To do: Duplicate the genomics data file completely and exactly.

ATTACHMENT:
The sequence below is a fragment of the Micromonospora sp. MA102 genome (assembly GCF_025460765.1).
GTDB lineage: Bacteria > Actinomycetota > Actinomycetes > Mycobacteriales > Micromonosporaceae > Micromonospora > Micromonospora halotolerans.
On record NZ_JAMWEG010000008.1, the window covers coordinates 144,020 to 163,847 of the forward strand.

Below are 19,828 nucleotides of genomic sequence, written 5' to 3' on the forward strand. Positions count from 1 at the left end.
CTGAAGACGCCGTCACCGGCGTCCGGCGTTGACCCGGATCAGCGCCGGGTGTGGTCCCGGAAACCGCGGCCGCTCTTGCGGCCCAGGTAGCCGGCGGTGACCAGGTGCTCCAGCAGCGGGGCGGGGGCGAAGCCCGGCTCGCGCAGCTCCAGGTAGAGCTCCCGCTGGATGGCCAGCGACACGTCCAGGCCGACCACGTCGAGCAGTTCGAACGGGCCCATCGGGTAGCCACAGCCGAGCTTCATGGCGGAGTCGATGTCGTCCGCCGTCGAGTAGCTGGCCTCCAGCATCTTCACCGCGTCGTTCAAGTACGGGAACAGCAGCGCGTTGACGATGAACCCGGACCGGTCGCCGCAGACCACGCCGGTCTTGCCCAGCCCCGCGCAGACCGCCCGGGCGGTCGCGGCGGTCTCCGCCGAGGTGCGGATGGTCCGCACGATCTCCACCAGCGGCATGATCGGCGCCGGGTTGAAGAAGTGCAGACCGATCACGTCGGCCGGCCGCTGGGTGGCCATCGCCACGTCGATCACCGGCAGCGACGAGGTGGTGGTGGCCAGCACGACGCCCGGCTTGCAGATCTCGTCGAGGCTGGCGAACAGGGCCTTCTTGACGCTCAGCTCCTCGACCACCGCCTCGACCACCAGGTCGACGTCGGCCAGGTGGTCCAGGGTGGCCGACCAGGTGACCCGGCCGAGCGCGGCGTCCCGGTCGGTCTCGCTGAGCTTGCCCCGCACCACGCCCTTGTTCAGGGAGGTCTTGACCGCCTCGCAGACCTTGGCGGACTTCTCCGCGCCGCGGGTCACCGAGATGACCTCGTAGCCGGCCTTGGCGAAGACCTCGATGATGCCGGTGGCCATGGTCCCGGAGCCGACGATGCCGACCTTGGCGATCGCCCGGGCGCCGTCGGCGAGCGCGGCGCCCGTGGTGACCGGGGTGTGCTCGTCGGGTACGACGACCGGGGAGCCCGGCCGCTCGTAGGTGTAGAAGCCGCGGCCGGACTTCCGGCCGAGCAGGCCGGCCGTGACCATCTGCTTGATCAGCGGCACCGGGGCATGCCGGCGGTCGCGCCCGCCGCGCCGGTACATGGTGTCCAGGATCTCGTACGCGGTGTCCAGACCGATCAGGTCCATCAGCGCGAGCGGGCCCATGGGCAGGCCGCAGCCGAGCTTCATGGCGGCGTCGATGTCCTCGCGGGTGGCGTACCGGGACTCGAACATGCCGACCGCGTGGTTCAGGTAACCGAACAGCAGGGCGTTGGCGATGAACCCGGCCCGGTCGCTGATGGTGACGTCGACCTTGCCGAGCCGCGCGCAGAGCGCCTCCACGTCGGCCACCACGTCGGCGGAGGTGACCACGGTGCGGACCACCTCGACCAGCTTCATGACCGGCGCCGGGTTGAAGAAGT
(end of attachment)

The sequence below is a fragment of the Micromonospora sp. MA102 genome (assembly GCF_025460765.1).
GTDB lineage: Bacteria > Actinomycetota > Actinomycetes > Mycobacteriales > Micromonosporaceae > Micromonospora > Micromonospora halotolerans.
On record NZ_JAMWEG010000008.1, the window covers coordinates 144,020 to 163,847 of the forward strand.

Below are 19,828 nucleotides of genomic sequence, written 5' to 3' on the forward strand. Positions count from 1 at the left end.
CTGAAGACGCCGTCACCGGCGTCCGGCGTTGACCCGGATCAGCGCCGGGTGTGGTCCCGGAAACCGCGGCCGCTCTTGCGGCCCAGGTAGCCGGCGGTGACCAGGTGCTCCAGCAGCGGGGCGGGGGCGAAGCCCGGCTCGCGCAGCTCCAGGTAGAGCTCCCGCTGGATGGCCAGCGACACGTCCAGGCCGACCACGTCGAGCAGTTCGAACGGGCCCATCGGGTAGCCACAGCCGAGCTTCATGGCGGAGTCGATGTCGTCCGCCGTCGAGTAGCTGGCCTCCAGCATCTTCACCGCGTCGTTCAAGTACGGGAACAGCAGCGCGTTGACGATGAACCCGGACCGGTCGCCGCAGACCACGCCGGTCTTGCCCAGCCCCGCGCAGACCGCCCGGGCGGTCGCGGCGGTCTCCGCCGAGGTGCGGATGGTCCGCACGATCTCCACCAGCGGCATGATCGGCGCCGGGTTGAAGAAGTGCAGACCGATCACGTCGGCCGGCCGCTGGGTGGCCATCGCCACGTCGATCACCGGCAGCGACGAGGTGGTGGTGGCCAGCACGACGCCCGGCTTGCAGATCTCGTCGAGGCTGGCGAACAGGGCCTTCTTGACGCTCAGCTCCTCGACCACCGCCTCGACCACCAGGTCGACGTCGGCCAGGTGGTCCAGGGTGGCCGACCAGGTGACCCGGCCGAGCGCGGCGTCCCGGTCGGTCTCGCTGAGCTTGCCCCGCACCACGCCCTTGTTCAGGGAGGTCTTGACCGCCTCGCAGACCTTGGCGGACTTCTCCGCGCCGCGGGTCACCGAGATGACCTCGTAGCCGGCCTTGGCGAAGACCTCGATGATGCCGGTGGCCATGGTCCCGGAGCCGACGATGCCGACCTTGGCGATCGCCCGGGCGCCGTCGGCGAGCGCGGCGCCCGTGGTGACCGGGGTGTGCTCGTCGGGTACGACGACCGGGGAGCCCGGCCGCTCGTAGGTGTAGAAGCCGCGGCCGGACTTCCGGCCGAGCAGGCCGGCCGTGACCATCTGCTTGATCAGCGGCACCGGGGCATGCCGGCGGTCGCGCCCGCCGCGCCGGTACATGGTGTCCAGGATCTCGTACGCGGTGTCCAGACCGATCAGGTCCATCAGCGCGAGCGGGCCCATGGGCAGGCCGCAGCCGAGCTTCATGGCGGCGTCGATGTCCTCGCGGGTGGCGTACCGGGACTCGAACATGCCGACCGCGTGGTTCAGGTAACCGAACAGCAGGGCGTTGGCGATGAACCCGGCCCGGTCGCTGATGGTGACGTCGACCTTGCCGAGCCGCGCGCAGAGCGCCTCCACGTCGGCCACCACGTCGGCGGAGGTGACCACGGTGCGGACCACCTCGACCAGCTTCATGACCGGCGCCGGGTTGAAGAAGT